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For Clinton and Obama, a Common Ideological Touchstone
An organizer must "fan the latent hostilities," he wrote in his 1946 handbook "Reveille for Radicals," and "he must search out controversy and issues, rather than avoid them."
A master of the attention-getting rhetorical flourish, Alinsky once pressed Eastman Kodak to hire more black workers, saying the only thing the company had done about race was introduce color film. Yet he practiced "a method that sounds more radical than it actually was," said Georgetown University historian Michael Kazin, who called Alinsky "a tactician more than he was an ideologist."
Alinsky, unimpressed by dogma, believed in coalitions linked by clear-eyed calculations of self-interest. He focused on concrete local issues: bus routes, public housing, jobs. To him, the fashionable cry of the 1960s that power comes from the barrel of a gun was "absurd." To mark his differences with the bomb-throwers, he subtitled his second book "A Pragmatic Primer for Realistic Radicals."
The calamitous events of that decade turned Clinton away from the GOP of her Park Ridge, Ill., youth. Arriving at Wellesley, she became president of the Young Republicans, but she soon drifted left. She said that 1968, the year she met Alinsky in Chicago, was a watershed in her "personal and political evolution," marked by the escalation of the Vietnam War and the killings of Martin Luther King Jr. and Sen. Robert F. Kennedy.
When she returned for her senior year that September, Clinton decided to write a thesis on the war on poverty. Her adviser suggested Alinsky. She called her 92-page work, after a line in a T.S. Eliot poem, " 'There Is Only the Fight . . . ': An Analysis of the Alinsky Model."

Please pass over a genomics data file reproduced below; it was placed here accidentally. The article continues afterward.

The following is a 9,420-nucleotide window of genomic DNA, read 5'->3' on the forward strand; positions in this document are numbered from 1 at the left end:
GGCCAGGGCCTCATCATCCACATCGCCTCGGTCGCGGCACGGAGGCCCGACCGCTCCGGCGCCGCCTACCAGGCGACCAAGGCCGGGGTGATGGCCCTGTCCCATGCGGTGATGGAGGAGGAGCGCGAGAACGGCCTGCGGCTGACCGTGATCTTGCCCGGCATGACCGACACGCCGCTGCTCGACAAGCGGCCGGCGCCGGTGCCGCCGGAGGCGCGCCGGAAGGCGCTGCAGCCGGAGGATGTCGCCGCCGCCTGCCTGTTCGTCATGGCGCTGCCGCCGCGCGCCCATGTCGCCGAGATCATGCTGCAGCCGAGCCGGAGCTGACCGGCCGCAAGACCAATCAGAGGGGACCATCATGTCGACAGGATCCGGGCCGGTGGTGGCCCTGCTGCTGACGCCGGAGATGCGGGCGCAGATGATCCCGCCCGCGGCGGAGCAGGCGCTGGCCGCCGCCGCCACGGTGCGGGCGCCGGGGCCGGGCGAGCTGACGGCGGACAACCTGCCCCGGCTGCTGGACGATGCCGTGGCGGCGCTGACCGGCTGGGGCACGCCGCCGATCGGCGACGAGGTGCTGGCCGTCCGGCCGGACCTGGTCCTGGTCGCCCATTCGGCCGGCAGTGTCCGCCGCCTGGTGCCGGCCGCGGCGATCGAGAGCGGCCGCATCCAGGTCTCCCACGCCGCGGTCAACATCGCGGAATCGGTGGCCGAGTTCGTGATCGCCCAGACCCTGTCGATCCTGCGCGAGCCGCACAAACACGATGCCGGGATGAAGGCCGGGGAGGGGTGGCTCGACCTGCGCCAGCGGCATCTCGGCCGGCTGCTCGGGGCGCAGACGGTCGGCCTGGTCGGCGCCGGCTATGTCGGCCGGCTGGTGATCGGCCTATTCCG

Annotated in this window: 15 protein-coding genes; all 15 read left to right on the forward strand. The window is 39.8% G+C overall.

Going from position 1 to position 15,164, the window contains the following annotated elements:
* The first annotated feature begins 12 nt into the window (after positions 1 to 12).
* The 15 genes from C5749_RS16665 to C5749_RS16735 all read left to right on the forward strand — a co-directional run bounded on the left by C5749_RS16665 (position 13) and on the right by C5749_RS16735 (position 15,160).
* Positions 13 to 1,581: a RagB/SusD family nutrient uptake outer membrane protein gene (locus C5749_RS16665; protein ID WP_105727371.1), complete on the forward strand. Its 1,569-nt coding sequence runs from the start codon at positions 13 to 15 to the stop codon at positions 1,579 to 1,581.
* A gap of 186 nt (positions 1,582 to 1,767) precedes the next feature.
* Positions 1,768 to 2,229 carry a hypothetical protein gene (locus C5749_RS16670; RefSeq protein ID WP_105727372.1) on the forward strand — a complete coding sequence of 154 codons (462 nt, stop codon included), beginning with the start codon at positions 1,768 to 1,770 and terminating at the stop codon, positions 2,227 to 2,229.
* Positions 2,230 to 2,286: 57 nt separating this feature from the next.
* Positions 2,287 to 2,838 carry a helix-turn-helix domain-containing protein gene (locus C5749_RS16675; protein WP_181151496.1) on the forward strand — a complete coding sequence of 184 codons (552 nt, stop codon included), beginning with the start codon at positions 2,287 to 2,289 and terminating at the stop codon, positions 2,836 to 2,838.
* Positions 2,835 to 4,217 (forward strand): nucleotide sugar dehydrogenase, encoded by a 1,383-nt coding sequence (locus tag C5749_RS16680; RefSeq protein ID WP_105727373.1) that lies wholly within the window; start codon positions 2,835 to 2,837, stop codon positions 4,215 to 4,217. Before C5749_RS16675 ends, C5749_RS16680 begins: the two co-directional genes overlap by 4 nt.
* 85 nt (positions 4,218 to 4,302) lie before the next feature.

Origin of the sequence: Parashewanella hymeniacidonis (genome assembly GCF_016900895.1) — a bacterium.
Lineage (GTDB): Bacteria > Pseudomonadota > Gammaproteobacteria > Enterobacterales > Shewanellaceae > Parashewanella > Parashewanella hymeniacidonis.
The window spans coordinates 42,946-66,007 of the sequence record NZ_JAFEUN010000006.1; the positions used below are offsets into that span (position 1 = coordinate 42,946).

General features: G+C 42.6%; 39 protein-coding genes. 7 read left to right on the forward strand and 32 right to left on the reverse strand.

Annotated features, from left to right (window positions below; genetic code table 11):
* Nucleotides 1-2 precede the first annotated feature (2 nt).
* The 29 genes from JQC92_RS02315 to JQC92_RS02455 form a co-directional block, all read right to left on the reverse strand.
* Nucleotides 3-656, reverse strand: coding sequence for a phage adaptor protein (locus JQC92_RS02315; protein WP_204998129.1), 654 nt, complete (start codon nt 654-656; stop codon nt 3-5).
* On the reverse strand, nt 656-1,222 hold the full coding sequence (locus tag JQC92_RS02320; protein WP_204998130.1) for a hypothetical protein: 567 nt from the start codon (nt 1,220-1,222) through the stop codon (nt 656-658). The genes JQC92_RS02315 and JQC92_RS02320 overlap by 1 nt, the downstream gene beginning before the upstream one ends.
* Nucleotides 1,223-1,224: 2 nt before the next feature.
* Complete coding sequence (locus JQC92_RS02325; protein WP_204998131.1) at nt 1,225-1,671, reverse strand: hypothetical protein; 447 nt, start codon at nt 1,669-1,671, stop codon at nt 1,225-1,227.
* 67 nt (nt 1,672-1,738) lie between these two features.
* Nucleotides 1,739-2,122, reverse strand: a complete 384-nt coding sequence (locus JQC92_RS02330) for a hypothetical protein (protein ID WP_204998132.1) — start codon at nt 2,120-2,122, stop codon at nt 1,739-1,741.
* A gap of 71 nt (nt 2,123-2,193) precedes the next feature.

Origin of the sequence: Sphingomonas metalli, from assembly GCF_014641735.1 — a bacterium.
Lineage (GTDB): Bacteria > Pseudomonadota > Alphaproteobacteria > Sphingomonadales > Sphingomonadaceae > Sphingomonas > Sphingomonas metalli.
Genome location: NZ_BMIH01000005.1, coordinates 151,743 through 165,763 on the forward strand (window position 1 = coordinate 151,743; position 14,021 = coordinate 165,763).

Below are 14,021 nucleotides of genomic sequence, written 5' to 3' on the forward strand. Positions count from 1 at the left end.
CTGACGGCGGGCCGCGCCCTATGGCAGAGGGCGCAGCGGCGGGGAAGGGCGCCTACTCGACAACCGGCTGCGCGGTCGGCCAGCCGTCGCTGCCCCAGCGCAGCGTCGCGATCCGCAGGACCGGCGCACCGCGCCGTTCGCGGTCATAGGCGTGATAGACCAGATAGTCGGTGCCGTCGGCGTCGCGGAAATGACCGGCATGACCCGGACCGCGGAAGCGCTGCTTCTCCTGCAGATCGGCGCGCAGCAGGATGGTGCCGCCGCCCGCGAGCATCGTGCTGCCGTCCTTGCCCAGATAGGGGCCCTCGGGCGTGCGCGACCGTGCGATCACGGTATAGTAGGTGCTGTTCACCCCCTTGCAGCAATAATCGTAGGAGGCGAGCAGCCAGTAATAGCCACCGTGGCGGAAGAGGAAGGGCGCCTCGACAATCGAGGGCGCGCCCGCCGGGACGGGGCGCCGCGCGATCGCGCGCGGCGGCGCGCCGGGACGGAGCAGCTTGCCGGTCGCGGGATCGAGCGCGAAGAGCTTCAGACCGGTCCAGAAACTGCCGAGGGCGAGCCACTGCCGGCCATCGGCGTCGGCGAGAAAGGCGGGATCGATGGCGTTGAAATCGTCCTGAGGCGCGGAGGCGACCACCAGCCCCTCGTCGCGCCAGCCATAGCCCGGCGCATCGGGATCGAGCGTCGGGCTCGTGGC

Much of Alinsky's agenda, she wrote after interviewing him three times, "does not sound 'radical.' " Even his tactics, she concluded, were often "non-radical, even 'anti-radical.' His are the words used in our schools and churches, by our parents and their friends, by our peers. The difference is that Alinsky really believes in them and recognizes the necessity of changing the present structures of our lives in order to realize them."
Among examples of Alinsky's methods, Clinton cited the 1961 decision to send 2,000 black Woodlawn community residents downtown en masse to register to vote. She mentioned activists picketing the suburban homes of slumlords and a mission to dump garbage outside the sanitation commission.
"In many cases," Clinton wrote, "the abrasive tactics paid off with the cancellation of double shifts in the schools, the increased hiring of Negroes by city businesses, growing responsiveness from the machine politicians, even some property repair."
Clinton believed that new federal poverty programs in the 1960s were a step backward because their architects neglected to listen to individual citizens -- the crux of the Alinsky model. The policies, she said, invited the poor "into the mainstream not through their participatory planning, but through their acquiescent participation."
The lesson was still on her mind years later. She told an interviewer shortly after Bill Clinton became president that government programs were too often administered from on high, with too little effect.
"I basically argued that [Alinsky] was right," Clinton told The Washington Post in 1993. "Even at that early stage, I was against all these people who came up with these big government programs that were more supportive of bureaucracies than actually helpful to people. You know, I've been on this kick for 25 years."
In the end, Clinton gave Alinsky mixed reviews, admiring his charisma and his goal of democratic equality while questioning the usefulness and staying power of a small-bore approach based on stirring up conflict in the inner city. She noted that Alinsky was crafting a fresh appeal to the potentially powerful middle class.